Harrison said that many people work multiple jobs just to make ends meet and buying a home is out of the question because tourism jobs do not pay the bills.

Ogle said “money attracts money.” While tourism is important, it is not the most important part of a balanced economy. He said Blanding needs to build current businesses.

Turk insisted it would be stupid to throw away tourism money that is already coming in. However, Turk said there is a teacher shortage in Moab caused by a high cost of living due to out-of-control tourism. Teachers can’t afford to live there and he does not want to see that happen in Blanding.

Bowers said tourism is not be the only thing in the economy and said that while we need tourists, we want a balanced economy.

Candidates were asked about alcohol sales in Blanding. All four candidates said they will vote whichever way the public votes in November.

While some candidates said the question was hard for them, Turk bluntly said, “This is not a hard question for me. I would vote, as a citizen, to keep Blanding dry.”

Regarding beautification, Harrison and Turk said the CRA can help. Bowers listed ways to improve the town appearance, including bike and walking paths.

Ogle said many lots are full of weeds and are an eye sore. “Many of them are absentee land owners who don’t care about Blanding. It is time for the city to put pressure on those people to maintain that land and clean it up.”

A popular question on Facebook was about police and about hiring an officer to help ease the strain on a police force that some think is stretched thin.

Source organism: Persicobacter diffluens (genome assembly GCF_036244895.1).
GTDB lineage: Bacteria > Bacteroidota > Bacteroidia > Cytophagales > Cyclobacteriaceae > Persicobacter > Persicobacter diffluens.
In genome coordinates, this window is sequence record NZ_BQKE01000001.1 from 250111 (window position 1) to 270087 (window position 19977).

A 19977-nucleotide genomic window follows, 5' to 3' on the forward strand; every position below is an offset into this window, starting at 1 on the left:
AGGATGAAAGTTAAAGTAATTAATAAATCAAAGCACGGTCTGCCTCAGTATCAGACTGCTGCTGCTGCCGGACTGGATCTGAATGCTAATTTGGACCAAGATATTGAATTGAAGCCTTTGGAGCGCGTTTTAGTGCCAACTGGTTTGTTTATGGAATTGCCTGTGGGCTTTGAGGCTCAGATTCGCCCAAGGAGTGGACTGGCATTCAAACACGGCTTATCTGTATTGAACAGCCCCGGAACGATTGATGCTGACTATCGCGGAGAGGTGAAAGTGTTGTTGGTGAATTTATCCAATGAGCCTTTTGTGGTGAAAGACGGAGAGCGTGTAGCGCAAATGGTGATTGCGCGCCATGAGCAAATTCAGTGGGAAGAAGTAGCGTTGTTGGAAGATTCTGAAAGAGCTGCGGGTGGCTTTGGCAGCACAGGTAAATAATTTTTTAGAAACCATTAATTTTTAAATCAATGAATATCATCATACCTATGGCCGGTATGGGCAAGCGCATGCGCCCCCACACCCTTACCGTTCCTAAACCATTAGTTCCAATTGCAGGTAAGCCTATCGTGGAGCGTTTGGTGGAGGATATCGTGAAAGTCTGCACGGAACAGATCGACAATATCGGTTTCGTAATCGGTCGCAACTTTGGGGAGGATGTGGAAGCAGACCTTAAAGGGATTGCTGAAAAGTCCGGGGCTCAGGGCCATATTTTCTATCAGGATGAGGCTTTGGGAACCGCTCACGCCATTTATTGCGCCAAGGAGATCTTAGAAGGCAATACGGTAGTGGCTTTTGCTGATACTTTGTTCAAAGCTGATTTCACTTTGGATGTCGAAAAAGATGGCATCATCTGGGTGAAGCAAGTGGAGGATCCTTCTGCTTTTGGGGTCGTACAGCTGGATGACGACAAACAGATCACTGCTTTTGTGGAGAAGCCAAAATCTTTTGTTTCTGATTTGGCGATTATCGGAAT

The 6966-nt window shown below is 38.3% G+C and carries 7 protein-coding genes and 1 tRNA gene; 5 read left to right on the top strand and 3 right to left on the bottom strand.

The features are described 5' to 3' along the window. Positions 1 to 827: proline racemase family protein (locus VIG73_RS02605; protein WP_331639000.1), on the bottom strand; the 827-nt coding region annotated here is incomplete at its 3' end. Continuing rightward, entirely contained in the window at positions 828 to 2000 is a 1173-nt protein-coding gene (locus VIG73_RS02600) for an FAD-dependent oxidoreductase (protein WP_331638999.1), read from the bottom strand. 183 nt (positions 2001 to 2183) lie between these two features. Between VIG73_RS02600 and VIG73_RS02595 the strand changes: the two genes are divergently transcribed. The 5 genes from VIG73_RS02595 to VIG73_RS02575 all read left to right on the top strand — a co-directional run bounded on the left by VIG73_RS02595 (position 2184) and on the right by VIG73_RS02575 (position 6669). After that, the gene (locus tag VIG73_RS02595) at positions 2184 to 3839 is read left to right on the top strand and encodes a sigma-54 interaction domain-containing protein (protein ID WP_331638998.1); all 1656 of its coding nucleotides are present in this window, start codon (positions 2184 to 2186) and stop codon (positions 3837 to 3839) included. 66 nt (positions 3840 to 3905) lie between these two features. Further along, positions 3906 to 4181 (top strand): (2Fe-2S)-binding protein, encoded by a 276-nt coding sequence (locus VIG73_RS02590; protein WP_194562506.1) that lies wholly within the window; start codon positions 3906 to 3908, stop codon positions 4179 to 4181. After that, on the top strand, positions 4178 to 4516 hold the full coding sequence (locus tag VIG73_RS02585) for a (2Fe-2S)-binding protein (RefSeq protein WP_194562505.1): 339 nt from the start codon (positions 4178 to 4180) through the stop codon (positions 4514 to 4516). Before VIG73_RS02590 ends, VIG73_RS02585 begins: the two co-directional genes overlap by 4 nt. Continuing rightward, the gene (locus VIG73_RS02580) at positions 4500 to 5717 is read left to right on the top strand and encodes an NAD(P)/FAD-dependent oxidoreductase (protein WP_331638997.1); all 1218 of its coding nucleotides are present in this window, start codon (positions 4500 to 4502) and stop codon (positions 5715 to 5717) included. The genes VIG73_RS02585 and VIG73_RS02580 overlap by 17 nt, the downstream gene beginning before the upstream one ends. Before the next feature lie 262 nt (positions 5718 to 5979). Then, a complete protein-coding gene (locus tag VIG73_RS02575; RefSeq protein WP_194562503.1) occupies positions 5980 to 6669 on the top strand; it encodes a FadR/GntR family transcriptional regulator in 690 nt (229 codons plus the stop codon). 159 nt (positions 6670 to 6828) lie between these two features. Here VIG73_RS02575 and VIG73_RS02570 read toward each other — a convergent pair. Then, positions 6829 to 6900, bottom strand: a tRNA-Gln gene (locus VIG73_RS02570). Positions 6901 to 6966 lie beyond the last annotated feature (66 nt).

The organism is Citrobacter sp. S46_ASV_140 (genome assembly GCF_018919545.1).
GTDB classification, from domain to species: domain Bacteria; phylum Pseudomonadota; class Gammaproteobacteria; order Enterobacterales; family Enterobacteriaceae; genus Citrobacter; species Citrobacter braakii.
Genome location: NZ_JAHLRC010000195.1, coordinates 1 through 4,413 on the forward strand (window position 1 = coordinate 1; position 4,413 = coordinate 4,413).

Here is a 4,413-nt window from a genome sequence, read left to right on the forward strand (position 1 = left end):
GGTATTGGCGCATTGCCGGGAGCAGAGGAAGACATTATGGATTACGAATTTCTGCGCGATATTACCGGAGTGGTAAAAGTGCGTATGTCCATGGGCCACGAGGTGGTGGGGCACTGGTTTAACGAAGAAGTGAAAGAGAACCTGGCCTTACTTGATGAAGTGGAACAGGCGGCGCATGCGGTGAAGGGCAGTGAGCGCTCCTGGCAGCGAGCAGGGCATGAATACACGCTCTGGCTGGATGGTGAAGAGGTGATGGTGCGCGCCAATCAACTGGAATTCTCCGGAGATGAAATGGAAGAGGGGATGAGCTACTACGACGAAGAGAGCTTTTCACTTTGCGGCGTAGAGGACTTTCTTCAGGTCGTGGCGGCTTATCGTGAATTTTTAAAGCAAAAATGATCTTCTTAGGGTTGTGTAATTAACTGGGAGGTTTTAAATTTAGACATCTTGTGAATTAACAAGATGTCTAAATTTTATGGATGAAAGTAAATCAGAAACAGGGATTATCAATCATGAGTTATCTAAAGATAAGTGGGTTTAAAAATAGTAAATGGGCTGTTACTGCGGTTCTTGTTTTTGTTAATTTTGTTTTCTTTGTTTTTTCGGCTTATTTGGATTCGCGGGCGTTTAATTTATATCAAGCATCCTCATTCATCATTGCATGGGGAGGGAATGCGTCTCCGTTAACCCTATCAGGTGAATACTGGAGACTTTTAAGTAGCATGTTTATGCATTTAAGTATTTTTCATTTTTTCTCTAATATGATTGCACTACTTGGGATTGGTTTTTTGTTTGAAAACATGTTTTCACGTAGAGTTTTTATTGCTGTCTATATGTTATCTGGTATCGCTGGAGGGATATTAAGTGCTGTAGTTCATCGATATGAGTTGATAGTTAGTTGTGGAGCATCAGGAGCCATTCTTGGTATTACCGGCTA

Ogle simply stated that he does not support the hiring of another officer for financial reasons.

He said that if citizens are willing to pay the extra cost, he could get on board but the city does not have the funds.

Bowers said she had not heard that the police force is stretched thin and needs more details.

Turk said he didn’t know the details but supports the officers. Turk wants to insure that officers are safe. He wants to listen to officers and provide the resources they need.

Harrison said that eventually, if not currently, the city will need another officer. He disagreed with Ogle and said that “we can find the funds”. He insisted that the police department has to be a priority.

The Wellness Center was discussed, with questions about an indoor pool and summer passes.

Turk said he supports summertime-only passes and said people ask about an indoor pool. He said he doesn’t know if it is feasible, but it is something he generally is in support of.

Bowers said, “I do not support an indoor pool at this time,” adding that the city has many other needs before an indoor pool. She would favor an outdoor splash pad before an indoor pool. Bowers is hesitant about summer passes because the center needs year round funds to operate, but is interested in looking into the idea.

Harrison said the city needs annual passes and use of the wellness center year round but he is willing to look into summer passes. On the indoor pool, Harrison said anything is feasible if you are willing to pay for it. He said he would love to see it happen but is concerned about the cost of building and maintaining it.

Ogle said the Wellness Center is one of the “jewels” of Blanding. He said the city does not have the money right now to build an indoor pool and wonders how people would like to pay for that. Would they like to increase taxes? Increase membership fees?

The debated ended with a thank you to those who helped put it together and joke about the out-of-control skunk population.